Every business person knows the value of a powerful network. It can provide anything you need, from the funding for your startup to the customers you have been wanting to meet. Unfortunately, most people have been fooled into thinking that in order to have an exceptional network, they must go to a prestigious business school like Stanford, Columbia, Harvard, Kellogg or Wharton.

I would never argue against a good education, but if your justification for going to business school is to build a network, I'm not sure it's the best option. You are trading two years out of the workforce and upwards of $218,436 in hopes of this network.

But I'll let you in on a little secret, networking doesn't require a MBA. I have never spent a day in business school. Yet, I have hosted over 900 of the most influential people in the world at the Influencers Dinner, a private dining experience and network of renowned business executives, scientists, Olympians, award-winning actors, famous musicians and members of royalty.

Building a strong community may be more work than you are willing to dedicate. But those who are willing to put in the effort will develop long-lasting friendships and bonds that can change your life. If you think you are up for the challenge, this step-by-step guide can help you build your community.

1. Clarity

You need to be clear on what your objectives are for the community. Ask yourself: What are the core values you are building it on? What is important to you? I care about creating friendships that will last a lifetime, so every activity run by The Influencers builds to that effect.

You need to build around your core values and skills. You might be an athlete who cares about fitness, an artist whose heart lies in creativity or an entrepreneur who loves solving big challenges. Whatever you create, pick the content that you are passionate about, or after a handful of events, it will become routine and boring.

2. Determine how you add value or stand out

Now that you know what is at your core, ask what will bring people together. Why will people come? What are you doing that is remarkable? Don't worry, this doesn't mean you have to spend a lot of money. You can create extraordinary experiences at a very minimal price.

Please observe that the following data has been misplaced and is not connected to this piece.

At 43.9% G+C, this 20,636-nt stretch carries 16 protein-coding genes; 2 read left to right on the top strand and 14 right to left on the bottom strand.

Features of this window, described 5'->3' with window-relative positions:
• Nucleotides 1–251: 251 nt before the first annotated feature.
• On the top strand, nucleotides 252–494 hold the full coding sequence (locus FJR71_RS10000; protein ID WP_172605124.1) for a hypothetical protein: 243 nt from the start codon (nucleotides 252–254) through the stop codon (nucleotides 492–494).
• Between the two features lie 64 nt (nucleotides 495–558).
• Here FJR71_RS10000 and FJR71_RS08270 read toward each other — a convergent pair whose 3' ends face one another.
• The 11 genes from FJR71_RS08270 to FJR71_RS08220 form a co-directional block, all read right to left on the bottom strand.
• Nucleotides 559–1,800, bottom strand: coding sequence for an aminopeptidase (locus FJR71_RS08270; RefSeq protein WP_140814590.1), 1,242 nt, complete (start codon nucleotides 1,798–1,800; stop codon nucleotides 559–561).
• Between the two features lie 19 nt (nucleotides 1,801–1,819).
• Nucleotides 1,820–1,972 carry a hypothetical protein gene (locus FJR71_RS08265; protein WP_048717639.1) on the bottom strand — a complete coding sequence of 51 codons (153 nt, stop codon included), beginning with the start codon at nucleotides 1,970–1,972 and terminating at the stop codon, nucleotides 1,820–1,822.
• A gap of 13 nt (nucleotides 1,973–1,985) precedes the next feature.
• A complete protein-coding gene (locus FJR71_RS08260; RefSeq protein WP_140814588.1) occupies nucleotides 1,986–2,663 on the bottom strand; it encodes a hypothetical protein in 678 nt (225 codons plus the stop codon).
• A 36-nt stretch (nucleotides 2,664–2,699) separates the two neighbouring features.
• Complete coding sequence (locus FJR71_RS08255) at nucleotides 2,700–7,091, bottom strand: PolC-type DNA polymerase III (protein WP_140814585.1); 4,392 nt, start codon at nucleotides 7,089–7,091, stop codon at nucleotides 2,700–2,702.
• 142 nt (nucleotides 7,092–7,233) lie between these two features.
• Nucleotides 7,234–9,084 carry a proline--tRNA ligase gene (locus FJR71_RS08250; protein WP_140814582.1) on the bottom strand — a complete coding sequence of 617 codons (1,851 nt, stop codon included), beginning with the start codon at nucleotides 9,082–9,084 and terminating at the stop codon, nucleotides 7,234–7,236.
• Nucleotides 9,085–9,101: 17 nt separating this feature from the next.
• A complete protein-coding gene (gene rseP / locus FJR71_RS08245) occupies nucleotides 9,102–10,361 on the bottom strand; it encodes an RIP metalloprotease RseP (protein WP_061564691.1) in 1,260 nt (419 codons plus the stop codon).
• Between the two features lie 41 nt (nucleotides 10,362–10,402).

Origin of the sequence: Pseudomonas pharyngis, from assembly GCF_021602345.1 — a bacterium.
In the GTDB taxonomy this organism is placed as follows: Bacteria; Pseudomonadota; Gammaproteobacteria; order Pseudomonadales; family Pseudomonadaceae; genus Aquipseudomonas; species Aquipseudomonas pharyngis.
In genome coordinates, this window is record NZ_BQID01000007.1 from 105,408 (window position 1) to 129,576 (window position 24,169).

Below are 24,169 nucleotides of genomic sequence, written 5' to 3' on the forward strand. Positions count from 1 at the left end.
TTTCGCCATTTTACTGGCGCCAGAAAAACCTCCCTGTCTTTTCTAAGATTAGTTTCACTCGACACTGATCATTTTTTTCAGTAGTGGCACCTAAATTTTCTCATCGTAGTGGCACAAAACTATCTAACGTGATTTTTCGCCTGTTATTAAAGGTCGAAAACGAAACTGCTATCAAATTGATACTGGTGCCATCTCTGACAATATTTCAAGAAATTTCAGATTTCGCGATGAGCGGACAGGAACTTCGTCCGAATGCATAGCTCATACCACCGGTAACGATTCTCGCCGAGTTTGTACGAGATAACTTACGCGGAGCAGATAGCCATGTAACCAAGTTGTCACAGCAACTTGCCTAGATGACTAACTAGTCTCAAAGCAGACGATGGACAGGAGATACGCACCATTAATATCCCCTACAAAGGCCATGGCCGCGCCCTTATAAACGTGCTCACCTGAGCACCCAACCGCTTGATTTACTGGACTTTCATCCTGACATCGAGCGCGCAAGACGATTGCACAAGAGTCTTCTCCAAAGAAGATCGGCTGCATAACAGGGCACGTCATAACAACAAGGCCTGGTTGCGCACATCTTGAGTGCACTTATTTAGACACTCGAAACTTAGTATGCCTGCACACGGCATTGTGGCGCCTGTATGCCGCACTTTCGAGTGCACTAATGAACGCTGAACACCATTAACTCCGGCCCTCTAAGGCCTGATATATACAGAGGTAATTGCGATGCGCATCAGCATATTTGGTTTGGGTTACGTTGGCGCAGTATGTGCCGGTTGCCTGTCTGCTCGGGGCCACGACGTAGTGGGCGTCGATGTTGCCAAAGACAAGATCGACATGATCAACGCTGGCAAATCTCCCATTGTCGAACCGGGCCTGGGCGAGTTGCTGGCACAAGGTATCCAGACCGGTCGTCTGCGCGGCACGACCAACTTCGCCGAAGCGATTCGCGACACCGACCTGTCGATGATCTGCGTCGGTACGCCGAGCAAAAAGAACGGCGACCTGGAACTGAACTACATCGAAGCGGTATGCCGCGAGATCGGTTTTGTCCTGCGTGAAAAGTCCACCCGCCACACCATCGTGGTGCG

You like dinner? Great, a friend of mine runs a dinner for 16 people several times a month and it costs about $100, including food and drinks.

You prefer games? There is a popular underground games night in LA that tons of celebrities attend. Best part: it's BYOB.

Want to be active? Take a hike with some brilliant minds or participate in a scavenger hunt around the city.

Take your time to figure out how to create something that stands out. It took me a year to design The Influencers Dinner and about 10 dinners until we settled into a groove.

3. Invite the right people

Everybody wants to host well-known business people, entrepreneurs and celebrities. Before you start inviting these people, you need to get a few under your belt. You have to get the kinks out with people you know. As you build trust and a reputation, get previous attendees to invite their successful friends.

Keep a digital spreadsheet with potential invitees and past guests, so you can always track who has attended and who you want attending.

4. Iterate, iterate and iterate more

Some of the events will change and evolve over time. Every time you do it, intentionally change something in the format and see what works best. When hosting Salons for my book, The 2 AM Principle: Discover the Science of Adventure, I would make adjustments to future events based on feedback from previous ones. That might be in the way you invite people, it might be the food and drink served or even the music you play. The only way to improve is to test and test more.

5. Ensure continuity

To make sure it lasts the test of time, create opportunities to invite people back and connect with other participants. This gives your network something to look forward to and helps create relationships that last beyond one or two initial meetings.

Published on: Jan 31, 2017
The opinions expressed here by Inc.com columnists are their own, not those of Inc.com.